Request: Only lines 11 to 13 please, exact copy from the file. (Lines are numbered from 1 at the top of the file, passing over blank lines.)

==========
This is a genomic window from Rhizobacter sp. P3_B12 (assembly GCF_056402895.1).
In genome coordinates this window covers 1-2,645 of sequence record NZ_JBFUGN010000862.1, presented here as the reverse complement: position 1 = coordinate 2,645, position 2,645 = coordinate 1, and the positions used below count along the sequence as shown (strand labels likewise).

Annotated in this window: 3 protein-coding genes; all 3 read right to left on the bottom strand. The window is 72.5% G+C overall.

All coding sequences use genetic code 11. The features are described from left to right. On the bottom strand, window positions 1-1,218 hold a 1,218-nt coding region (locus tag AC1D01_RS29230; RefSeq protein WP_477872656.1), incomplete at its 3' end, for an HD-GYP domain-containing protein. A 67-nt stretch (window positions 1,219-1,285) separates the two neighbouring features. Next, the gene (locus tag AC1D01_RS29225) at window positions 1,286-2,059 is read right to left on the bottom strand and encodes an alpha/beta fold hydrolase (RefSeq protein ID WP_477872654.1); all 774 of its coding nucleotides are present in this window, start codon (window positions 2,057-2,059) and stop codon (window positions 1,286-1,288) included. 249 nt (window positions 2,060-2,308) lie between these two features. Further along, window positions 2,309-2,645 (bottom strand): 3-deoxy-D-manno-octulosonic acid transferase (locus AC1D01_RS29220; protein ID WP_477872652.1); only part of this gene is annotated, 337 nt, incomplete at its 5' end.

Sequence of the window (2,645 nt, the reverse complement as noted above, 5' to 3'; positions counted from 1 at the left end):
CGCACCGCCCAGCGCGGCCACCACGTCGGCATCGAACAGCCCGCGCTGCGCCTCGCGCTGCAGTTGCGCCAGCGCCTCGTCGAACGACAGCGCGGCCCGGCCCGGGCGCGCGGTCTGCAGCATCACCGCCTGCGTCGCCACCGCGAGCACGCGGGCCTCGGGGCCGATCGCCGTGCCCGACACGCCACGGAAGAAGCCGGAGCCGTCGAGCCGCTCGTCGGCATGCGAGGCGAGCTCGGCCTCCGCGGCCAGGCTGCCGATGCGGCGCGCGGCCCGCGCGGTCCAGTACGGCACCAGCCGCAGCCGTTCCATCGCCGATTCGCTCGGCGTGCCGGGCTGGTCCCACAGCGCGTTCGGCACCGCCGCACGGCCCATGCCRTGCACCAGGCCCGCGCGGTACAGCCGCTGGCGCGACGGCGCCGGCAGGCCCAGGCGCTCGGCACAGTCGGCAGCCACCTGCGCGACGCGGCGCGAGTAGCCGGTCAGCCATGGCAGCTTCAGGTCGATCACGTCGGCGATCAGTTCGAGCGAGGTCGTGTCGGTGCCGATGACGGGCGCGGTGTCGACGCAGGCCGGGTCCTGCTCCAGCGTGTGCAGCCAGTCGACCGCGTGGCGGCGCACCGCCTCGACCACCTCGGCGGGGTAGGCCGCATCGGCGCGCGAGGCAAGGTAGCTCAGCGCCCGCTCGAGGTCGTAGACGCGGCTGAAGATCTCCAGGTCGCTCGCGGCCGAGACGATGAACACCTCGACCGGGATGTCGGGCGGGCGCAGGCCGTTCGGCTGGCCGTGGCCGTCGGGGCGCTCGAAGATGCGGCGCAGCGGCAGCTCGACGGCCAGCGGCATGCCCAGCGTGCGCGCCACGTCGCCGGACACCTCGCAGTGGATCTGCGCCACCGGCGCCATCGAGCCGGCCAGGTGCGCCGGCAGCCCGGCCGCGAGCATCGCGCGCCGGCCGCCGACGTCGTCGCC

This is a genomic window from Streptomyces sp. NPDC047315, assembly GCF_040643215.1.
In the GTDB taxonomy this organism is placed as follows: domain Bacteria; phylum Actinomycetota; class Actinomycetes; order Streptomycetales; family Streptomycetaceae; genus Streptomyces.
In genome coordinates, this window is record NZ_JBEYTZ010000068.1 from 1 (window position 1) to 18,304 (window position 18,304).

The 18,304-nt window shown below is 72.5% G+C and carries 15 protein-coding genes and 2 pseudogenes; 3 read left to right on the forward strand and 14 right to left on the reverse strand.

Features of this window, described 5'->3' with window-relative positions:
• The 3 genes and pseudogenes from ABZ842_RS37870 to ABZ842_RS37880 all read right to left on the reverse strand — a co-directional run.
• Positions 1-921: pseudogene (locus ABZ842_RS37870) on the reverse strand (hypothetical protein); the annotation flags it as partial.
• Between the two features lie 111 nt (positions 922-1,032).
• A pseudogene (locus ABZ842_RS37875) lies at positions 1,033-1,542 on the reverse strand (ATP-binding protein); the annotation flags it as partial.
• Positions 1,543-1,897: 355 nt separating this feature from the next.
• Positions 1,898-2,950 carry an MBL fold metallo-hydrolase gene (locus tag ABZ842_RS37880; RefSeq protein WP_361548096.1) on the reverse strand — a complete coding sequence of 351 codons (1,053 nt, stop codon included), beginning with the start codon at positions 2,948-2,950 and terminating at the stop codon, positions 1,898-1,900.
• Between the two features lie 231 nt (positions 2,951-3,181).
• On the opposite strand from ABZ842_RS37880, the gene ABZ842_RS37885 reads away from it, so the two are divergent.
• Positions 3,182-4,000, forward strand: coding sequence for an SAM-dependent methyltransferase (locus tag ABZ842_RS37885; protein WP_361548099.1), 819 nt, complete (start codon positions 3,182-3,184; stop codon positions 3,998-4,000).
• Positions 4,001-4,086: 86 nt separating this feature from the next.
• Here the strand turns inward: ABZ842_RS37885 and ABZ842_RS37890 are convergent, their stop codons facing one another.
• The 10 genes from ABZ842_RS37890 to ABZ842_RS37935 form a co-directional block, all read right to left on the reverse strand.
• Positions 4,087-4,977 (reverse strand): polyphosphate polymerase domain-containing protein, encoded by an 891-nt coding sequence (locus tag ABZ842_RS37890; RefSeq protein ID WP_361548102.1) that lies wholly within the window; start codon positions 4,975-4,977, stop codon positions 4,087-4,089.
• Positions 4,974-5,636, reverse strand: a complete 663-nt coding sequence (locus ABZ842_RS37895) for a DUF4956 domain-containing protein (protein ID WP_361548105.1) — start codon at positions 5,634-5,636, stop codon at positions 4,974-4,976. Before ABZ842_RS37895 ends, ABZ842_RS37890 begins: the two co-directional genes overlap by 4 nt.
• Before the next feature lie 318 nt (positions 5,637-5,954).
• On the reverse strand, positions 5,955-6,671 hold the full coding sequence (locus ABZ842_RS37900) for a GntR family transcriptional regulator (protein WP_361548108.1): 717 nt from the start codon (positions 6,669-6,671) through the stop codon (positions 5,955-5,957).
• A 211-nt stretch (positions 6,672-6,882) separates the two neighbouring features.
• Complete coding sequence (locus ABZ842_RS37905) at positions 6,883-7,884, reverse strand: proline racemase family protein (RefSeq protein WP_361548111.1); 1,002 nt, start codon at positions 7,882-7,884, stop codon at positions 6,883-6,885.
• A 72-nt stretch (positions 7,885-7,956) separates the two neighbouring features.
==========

Features of this window, described 5'->3' with window-relative positions:
• The 3 genes and pseudogenes from ABZ842_RS37870 to ABZ842_RS37880 all read right to left on the reverse strand — a co-directional run.
• Positions 1-921: pseudogene (locus ABZ842_RS37870) on the reverse strand (hypothetical protein); the annotation flags it as partial.